Ravens Need to Hurry Against No-Huddle

Ravens Need to Hurry Against No-Huddle

Having grown up in Annapolis, Bill Belichick remembers watching quarterback Johnny Unitas, one of the NFL's pioneers of the pass, drive the Baltimore Colts up and down the field with their version of the two-minute drill. At the time, no one did it quite like the man with the golden arm.

 

Nearly four decades after Unitas retired, quarterback Tom Brady often forgoes a huddle, racing to the line of scrimmage to exploit reeling defenses. Some suggest his New England Patriots are pioneers of sorts with what they have done this season, but Belichick spikes that notion.

"It's not like that's something brand new to football," Belichick said about his team's offensive style.

But you would think otherwise given how often his Patriots have caught opponents off guard.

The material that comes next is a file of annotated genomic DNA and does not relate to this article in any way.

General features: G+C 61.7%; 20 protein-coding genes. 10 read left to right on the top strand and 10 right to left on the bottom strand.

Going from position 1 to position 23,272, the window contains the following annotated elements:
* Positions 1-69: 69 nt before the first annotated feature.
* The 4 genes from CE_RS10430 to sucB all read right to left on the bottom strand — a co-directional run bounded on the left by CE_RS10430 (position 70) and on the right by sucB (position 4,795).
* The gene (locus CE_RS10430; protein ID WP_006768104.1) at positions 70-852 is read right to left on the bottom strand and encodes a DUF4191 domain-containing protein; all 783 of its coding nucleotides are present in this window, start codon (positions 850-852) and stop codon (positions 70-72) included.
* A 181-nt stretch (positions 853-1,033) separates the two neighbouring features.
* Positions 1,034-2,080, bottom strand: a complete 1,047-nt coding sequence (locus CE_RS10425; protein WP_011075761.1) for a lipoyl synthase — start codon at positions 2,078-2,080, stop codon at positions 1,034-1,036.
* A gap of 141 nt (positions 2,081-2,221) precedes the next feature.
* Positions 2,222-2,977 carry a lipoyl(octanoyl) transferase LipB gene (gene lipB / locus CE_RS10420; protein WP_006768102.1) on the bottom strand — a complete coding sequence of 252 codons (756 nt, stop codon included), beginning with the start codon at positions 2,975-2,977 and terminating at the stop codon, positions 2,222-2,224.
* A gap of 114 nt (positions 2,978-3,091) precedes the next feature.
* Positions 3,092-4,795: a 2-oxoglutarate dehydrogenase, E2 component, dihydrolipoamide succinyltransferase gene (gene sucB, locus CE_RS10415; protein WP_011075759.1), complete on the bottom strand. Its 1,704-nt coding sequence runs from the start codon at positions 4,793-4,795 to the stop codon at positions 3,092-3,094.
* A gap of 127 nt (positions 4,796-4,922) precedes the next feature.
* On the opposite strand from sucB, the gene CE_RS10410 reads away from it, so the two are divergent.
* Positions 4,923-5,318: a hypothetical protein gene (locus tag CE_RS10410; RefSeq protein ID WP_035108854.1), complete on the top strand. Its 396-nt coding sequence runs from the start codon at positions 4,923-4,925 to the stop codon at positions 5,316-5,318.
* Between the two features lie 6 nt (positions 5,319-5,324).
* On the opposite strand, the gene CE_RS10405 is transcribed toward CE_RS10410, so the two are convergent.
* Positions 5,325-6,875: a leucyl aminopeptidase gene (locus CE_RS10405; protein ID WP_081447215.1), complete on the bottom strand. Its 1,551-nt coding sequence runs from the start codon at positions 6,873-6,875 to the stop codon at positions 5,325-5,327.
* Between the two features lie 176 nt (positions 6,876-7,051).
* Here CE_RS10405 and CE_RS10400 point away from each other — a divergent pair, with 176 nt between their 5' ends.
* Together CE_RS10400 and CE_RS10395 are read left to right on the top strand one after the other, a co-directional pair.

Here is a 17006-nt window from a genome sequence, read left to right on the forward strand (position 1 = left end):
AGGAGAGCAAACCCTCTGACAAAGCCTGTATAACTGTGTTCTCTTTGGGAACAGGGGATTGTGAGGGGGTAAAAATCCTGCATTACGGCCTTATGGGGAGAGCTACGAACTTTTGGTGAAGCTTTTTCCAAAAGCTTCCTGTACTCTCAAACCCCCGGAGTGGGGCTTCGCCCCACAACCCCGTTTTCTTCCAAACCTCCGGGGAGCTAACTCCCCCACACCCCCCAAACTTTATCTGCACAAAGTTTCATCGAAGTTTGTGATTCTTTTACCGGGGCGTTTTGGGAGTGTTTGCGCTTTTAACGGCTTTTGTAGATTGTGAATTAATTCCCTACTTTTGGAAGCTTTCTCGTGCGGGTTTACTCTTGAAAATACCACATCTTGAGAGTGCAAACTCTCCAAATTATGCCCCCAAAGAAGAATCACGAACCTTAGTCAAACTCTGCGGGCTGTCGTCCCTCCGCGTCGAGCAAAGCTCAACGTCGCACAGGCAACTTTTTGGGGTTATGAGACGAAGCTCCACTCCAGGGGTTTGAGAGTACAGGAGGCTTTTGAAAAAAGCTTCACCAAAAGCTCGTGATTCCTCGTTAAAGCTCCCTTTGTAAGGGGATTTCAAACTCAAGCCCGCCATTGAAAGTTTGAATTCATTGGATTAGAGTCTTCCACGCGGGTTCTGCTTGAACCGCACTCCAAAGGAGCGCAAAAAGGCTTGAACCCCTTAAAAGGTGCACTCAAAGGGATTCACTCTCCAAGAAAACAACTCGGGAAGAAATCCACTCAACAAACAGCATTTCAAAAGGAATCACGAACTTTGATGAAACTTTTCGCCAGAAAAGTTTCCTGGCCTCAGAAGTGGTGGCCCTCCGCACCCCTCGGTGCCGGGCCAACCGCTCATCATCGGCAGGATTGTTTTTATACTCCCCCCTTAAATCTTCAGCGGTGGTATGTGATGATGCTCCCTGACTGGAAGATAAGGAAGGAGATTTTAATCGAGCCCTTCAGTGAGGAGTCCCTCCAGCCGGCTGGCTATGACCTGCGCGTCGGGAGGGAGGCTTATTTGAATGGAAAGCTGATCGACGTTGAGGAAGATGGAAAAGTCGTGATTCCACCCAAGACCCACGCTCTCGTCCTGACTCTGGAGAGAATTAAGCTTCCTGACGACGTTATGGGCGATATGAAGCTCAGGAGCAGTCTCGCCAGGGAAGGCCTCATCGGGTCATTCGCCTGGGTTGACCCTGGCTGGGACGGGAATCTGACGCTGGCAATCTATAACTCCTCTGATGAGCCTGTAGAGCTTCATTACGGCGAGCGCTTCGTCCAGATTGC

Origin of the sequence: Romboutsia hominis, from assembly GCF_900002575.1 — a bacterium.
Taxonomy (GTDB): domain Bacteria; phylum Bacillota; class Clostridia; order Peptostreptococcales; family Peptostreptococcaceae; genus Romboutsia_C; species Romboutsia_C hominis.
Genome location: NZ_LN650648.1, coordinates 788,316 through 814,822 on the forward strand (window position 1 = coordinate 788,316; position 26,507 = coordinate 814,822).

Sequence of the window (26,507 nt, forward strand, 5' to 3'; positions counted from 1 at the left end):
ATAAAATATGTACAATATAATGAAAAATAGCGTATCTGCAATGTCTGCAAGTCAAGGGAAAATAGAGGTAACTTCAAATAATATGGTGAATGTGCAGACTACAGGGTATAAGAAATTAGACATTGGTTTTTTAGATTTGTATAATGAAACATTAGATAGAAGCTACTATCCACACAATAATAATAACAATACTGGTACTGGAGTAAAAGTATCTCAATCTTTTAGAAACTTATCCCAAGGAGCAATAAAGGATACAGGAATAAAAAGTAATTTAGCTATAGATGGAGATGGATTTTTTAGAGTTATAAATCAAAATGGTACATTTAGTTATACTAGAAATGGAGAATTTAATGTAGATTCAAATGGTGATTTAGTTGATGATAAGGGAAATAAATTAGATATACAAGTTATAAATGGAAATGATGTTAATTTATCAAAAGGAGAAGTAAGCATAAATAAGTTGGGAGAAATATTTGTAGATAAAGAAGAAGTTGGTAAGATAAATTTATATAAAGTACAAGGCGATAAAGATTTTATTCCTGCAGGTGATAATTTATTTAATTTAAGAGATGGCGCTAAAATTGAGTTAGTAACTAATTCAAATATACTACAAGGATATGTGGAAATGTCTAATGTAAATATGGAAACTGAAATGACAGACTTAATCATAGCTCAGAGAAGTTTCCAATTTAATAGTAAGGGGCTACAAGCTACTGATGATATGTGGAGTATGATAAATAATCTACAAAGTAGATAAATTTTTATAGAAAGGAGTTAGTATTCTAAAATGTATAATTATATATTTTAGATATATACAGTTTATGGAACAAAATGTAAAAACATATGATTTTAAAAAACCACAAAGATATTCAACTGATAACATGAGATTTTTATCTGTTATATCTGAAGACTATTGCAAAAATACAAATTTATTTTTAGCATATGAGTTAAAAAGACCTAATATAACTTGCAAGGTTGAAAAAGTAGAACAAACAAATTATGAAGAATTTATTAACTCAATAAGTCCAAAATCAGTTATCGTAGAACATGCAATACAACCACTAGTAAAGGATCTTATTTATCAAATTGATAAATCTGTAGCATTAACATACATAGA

This season, the Patriots ran more plays, piled up more yards, picked up more first downs and scored more points than any team in the NFL. With their offensive stars producing video-game-type numbers, the Patriots will host the Ravens in the AFC championship game on Sunday for a second straight season.

For the Ravens to leave Foxborough with a win this time, they must find a way to slow down Brady and the Patriots, something few teams have been able to do.

The Patriots have used the no-huddle offense for a little more than a quarter of their plays this season. But it's when they use it, not how often they use it, that makes it so difficult to defend.

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